Troubleshooting large array of HATs
1612 Views - Created 28/06/2018
I am currently using a Raspberry Pi 2 with three of Adafruit's stepper motor HATs, three of Seeed's relay boards, as well as an IO Pi Plus board. I have all the programming complete and everything seems to work well. However, after running for a few hours, one or two of the ICs on the IO Pi Plus stop being detected by the Raspberry Pi.
I'm assuming that they're fried somehow, but I don't know how it could have happened. This happened with two of the boards, and I only have one left. I don't know what's frying it, but I did read somewhere that each pin has a current limit, and the GPIO 5V supply is only capable of supplying a small amount of current. I am using a total of 19 pins on the board and they are all inputs from limit switches. These limit switches receive 5V power directly from the board.
Would my problem be solved if I use an external 5V power supply for the board, or are the ICs frying due to something else? I'm not having issues with any of the other boards.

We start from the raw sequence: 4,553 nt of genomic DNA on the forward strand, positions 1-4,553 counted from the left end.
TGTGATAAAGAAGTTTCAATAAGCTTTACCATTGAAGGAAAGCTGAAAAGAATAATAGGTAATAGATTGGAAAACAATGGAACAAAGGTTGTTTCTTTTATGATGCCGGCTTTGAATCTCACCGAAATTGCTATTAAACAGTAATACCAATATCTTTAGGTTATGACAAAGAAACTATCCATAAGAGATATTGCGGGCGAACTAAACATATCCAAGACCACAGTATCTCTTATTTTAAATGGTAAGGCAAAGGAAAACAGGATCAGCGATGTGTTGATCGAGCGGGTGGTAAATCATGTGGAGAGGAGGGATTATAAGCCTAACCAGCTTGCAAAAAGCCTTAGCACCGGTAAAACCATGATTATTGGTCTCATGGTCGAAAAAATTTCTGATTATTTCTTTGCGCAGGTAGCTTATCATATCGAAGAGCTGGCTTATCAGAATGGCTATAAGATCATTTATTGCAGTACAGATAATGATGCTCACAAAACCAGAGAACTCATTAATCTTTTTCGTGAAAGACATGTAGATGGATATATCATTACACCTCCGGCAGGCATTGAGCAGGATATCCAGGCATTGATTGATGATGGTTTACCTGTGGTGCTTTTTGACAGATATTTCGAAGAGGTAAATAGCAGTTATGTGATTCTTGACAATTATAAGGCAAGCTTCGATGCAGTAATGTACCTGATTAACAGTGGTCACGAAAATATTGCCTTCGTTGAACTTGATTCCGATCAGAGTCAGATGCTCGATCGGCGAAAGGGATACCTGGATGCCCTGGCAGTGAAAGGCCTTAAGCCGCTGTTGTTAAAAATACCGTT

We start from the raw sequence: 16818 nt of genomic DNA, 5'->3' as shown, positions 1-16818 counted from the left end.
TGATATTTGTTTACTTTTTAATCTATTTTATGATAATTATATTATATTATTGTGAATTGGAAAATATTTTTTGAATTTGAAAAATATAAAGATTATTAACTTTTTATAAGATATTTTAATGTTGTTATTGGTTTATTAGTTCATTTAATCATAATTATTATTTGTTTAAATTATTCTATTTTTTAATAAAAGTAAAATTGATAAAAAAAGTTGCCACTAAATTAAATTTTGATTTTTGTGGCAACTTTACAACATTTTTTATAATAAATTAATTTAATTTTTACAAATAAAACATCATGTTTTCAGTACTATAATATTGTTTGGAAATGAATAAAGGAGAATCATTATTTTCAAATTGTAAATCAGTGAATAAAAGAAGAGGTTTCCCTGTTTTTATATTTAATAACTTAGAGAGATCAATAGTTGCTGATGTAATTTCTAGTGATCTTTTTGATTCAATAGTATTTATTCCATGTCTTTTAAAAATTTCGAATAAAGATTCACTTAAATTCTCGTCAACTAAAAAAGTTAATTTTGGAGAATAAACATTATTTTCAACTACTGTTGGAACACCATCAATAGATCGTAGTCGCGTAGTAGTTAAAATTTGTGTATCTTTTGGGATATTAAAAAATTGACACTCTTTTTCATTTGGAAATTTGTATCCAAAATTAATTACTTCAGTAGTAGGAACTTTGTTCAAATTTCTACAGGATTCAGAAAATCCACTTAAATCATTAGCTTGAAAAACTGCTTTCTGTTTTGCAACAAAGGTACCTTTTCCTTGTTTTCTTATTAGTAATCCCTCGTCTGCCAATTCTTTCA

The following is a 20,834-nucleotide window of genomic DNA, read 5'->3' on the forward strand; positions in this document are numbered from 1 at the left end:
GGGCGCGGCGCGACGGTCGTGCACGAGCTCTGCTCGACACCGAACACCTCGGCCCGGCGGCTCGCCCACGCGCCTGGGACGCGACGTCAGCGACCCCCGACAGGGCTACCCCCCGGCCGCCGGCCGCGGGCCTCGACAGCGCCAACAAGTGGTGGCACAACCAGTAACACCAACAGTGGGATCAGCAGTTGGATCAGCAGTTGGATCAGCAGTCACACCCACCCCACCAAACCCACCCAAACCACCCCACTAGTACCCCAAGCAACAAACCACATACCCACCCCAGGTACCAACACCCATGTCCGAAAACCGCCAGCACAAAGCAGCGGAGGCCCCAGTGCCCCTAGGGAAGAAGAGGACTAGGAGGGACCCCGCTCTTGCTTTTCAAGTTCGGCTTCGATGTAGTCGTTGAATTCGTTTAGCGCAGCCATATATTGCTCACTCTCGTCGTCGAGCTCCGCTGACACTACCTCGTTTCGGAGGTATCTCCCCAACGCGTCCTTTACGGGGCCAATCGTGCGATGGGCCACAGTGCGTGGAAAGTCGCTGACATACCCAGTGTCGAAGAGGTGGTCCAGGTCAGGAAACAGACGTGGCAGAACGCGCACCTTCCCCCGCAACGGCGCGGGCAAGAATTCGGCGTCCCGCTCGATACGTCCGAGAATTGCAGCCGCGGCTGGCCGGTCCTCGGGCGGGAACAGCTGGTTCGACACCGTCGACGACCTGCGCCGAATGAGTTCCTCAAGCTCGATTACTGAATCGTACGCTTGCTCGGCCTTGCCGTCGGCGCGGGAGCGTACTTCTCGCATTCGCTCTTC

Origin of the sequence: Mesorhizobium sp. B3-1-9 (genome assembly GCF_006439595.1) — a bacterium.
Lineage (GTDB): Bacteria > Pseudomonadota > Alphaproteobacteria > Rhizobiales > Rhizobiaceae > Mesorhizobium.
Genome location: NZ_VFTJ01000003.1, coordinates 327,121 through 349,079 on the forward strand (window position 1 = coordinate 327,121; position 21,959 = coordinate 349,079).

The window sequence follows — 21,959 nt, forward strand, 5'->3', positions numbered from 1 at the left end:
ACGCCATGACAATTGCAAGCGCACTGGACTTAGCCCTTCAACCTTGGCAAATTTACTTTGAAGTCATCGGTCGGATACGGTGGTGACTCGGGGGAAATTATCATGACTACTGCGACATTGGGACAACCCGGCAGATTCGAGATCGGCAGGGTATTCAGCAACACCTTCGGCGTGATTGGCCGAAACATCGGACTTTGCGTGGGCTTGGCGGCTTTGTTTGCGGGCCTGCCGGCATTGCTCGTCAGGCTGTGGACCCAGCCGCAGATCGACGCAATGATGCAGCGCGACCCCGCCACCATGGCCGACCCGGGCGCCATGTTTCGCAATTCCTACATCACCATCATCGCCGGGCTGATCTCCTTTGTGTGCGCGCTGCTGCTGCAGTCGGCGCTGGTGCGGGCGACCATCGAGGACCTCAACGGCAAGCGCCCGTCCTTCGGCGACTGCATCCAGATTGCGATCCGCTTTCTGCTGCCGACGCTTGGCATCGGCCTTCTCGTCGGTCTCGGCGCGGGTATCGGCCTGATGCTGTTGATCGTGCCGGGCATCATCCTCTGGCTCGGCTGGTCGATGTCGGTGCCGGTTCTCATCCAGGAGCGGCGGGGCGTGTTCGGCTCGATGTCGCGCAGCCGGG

Can you try testing each IO Pi board individually without anything else connected to the Raspberry Pi? Try using the "sudo i2cdetect -y 1" command to check that each IO chip is appearing on the I2C bus.
If the IO Pis are only being used as inputs, the current shouldn't be a problem as each chip will only be using a few milliamps at most. They only use larger currents when the IO pins are set as outputs and even then, each chip can only supply a maximum of 125mA so that shouldn't cause an issue on the Raspberry Pi’s 5V rail.
Do the inputs on the IO Pi share a common ground with the rest of the Raspberry Pi? If the inputs are being supplied from a separate power supply and the grounds are not connected, then that could damage the IO Pi chips as the potential difference between the two power supplies could be larger than 5V.
The only other thing I can think of that could damage the IO Pi chips is if one of the stepper motors or relays doesn’t have a reverse protection diode fitted and is causing large voltage spikes on the power supply when they are being switched on or off. If you have an oscilloscope or multimeter with a max voltage setting it may be worth measuring the power supply to make sure there are no voltage spikes.
I placed 1K resistors between the switch and the board, and connected them to ground, using the internal pull-up resistors. I also connected an external power supply to the board. It seems to be working now with a new board, however there are a handful of them that still do not work. I might have more investigation to do...
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